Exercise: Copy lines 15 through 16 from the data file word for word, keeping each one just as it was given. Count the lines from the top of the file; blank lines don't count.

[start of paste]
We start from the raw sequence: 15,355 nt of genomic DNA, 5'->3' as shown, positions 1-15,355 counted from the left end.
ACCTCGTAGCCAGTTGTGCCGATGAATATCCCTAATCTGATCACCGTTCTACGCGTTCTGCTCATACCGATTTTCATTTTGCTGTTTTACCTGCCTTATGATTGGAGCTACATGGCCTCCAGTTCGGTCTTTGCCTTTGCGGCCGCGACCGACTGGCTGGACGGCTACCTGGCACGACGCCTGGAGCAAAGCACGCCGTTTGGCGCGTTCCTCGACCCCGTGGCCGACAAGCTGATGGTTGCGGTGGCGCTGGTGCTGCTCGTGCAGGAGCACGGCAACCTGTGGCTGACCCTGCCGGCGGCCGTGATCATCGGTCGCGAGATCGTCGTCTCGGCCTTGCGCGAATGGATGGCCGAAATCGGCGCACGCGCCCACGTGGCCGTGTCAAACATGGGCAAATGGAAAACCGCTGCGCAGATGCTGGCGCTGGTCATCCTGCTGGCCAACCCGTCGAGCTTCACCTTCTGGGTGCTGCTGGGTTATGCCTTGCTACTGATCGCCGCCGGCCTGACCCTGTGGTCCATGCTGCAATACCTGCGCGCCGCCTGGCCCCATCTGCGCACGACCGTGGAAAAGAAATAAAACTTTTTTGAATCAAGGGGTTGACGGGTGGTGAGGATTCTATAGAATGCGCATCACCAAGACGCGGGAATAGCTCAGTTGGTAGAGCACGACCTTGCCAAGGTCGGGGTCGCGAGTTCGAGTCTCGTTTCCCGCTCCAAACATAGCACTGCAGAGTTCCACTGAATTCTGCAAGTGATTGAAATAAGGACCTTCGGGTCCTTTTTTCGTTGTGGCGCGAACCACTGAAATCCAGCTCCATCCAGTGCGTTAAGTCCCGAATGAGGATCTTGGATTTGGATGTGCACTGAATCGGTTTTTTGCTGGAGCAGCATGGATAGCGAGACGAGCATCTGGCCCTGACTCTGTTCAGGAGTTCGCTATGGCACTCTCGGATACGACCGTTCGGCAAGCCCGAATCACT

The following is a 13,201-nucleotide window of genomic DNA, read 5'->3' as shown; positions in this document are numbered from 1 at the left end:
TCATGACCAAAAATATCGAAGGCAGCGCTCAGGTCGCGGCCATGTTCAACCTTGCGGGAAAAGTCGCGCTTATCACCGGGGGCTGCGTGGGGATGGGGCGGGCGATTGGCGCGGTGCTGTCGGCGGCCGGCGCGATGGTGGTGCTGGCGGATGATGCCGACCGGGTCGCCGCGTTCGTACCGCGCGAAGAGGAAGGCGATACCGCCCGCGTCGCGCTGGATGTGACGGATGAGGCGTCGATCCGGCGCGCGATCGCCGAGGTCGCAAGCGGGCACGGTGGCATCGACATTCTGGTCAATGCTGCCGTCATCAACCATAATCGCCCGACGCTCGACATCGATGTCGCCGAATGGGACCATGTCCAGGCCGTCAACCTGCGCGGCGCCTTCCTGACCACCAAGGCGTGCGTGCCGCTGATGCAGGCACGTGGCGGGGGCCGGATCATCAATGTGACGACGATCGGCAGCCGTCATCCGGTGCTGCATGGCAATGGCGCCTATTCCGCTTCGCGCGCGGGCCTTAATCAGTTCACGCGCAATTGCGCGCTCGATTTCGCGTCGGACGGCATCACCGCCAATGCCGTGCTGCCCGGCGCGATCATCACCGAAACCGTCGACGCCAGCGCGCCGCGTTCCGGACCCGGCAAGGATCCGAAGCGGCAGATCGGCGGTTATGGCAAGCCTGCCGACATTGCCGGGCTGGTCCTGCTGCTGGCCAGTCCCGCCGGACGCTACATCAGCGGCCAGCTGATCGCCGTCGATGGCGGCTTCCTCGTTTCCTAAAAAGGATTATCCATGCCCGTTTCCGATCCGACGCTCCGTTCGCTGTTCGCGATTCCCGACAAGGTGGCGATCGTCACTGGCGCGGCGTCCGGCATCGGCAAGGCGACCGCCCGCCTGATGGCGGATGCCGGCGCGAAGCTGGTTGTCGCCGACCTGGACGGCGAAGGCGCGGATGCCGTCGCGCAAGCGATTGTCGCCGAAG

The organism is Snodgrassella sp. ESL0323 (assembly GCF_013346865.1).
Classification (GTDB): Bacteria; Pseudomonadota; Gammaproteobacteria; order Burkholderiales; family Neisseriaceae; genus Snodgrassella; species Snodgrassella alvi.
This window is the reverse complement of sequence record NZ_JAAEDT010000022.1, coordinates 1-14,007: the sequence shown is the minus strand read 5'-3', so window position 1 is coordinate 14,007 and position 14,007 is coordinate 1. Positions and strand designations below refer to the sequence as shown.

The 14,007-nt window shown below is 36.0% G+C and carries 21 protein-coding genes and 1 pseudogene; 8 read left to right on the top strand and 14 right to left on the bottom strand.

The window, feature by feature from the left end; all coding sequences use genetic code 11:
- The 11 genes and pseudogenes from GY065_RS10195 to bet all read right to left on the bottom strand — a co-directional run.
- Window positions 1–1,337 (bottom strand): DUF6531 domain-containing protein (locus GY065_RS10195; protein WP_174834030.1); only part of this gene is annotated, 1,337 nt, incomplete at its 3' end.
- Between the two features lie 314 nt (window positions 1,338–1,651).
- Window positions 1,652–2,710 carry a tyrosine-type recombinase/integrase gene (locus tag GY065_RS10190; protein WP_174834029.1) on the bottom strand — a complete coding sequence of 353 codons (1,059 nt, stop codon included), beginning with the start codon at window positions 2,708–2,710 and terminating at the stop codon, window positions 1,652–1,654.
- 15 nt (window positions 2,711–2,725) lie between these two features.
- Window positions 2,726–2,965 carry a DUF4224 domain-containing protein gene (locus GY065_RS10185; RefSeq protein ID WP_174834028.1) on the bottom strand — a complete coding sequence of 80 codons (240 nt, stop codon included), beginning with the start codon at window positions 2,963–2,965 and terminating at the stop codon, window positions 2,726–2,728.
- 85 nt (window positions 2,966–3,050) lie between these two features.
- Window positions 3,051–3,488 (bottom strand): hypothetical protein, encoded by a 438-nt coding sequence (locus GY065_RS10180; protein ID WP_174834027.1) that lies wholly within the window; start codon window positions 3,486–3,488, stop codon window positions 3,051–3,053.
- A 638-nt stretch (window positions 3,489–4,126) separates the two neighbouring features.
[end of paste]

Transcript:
- Window positions 2,726–2,965 carry a DUF4224 domain-containing protein gene (locus GY065_RS10185; RefSeq protein ID WP_174834028.1) on the bottom strand — a complete coding sequence of 80 codons (240 nt, stop codon included), beginning with the start codon at window positions 2,963–2,965 and terminating at the stop codon, window positions 2,726–2,728.
- 85 nt (window positions 2,966–3,050) lie between these two features.